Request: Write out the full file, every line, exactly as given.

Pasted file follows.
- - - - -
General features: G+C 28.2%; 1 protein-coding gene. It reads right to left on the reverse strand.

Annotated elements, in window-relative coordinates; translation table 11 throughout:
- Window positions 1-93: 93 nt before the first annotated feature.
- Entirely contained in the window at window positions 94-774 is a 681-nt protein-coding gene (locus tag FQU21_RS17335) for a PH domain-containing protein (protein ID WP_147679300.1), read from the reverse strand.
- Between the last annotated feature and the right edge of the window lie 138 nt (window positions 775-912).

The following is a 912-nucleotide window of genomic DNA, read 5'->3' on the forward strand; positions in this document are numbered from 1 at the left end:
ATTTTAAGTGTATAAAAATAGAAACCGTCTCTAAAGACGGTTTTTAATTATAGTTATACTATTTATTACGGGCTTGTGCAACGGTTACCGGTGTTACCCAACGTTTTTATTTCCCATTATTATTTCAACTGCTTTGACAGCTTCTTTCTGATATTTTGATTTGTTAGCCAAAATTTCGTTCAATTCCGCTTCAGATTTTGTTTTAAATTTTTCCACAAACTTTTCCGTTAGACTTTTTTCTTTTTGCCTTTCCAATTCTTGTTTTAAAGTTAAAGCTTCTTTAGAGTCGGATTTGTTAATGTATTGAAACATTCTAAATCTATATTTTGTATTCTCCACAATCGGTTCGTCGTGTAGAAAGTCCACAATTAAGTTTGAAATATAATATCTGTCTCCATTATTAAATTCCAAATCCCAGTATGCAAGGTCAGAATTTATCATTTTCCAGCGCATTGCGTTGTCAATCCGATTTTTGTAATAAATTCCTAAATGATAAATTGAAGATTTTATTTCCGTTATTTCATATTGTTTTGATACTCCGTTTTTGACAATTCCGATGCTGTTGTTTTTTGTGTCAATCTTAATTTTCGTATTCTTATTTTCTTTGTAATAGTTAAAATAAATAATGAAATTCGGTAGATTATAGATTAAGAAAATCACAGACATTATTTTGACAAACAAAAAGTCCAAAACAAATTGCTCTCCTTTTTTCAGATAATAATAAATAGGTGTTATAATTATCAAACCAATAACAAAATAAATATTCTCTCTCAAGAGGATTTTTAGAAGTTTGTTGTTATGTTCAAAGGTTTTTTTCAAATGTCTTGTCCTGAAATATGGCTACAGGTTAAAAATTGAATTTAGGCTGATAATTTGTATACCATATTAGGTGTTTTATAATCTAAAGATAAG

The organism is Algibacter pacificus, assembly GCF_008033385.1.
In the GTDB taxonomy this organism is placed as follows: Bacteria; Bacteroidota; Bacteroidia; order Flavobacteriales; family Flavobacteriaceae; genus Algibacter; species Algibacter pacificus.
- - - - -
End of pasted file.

General features: G+C 28.2%; 1 protein-coding gene. It reads right to left on the reverse strand.

Annotated elements, in window-relative coordinates; translation table 11 throughout:
- Window positions 1-93: 93 nt before the first annotated feature.
- Entirely contained in the window at window positions 94-774 is a 681-nt protein-coding gene (locus tag FQU21_RS17335) for a PH domain-containing protein (protein ID WP_147679300.1), read from the reverse strand.
- Between the last annotated feature and the right edge of the window lie 138 nt (window positions 775-912).

The following is a 912-nucleotide window of genomic DNA, read 5'->3' on the forward strand; positions in this document are numbered from 1 at the left end:
ATTTTAAGTGTATAAAAATAGAAACCGTCTCTAAAGACGGTTTTTAATTATAGTTATACTATTTATTACGGGCTTGTGCAACGGTTACCGGTGTTACCCAACGTTTTTATTTCCCATTATTATTTCAACTGCTTTGACAGCTTCTTTCTGATATTTTGATTTGTTAGCCAAAATTTCGTTCAATTCCGCTTCAGATTTTGTTTTAAATTTTTCCACAAACTTTTCCGTTAGACTTTTTTCTTTTTGCCTTTCCAATTCTTGTTTTAAAGTTAAAGCTTCTTTAGAGTCGGATTTGTTAATGTATTGAAACATTCTAAATCTATATTTTGTATTCTCCACAATCGGTTCGTCGTGTAGAAAGTCCACAATTAAGTTTGAAATATAATATCTGTCTCCATTATTAAATTCCAAATCCCAGTATGCAAGGTCAGAATTTATCATTTTCCAGCGCATTGCGTTGTCAATCCGATTTTTGTAATAAATTCCTAAATGATAAATTGAAGATTTTATTTCCGTTATTTCATATTGTTTTGATACTCCGTTTTTGACAATTCCGATGCTGTTGTTTTTTGTGTCAATCTTAATTTTCGTATTCTTATTTTCTTTGTAATAGTTAAAATAAATAATGAAATTCGGTAGATTATAGATTAAGAAAATCACAGACATTATTTTGACAAACAAAAAGTCCAAAACAAATTGCTCTCCTTTTTTCAGATAATAATAAATAGGTGTTATAATTATCAAACCAATAACAAAATAAATATTCTCTCTCAAGAGGATTTTTAGAAGTTTGTTGTTATGTTCAAAGGTTTTTTTCAAATGTCTTGTCCTGAAATATGGCTACAGGTTAAAAATTGAATTTAGGCTGATAATTTGTATACCATATTAGGTGTTTTATAATCTAAAGATAAG

The organism is Algibacter pacificus, assembly GCF_008033385.1.
In the GTDB taxonomy this organism is placed as follows: Bacteria; Bacteroidota; Bacteroidia; order Flavobacteriales; family Flavobacteriaceae; genus Algibacter; species Algibacter pacificus.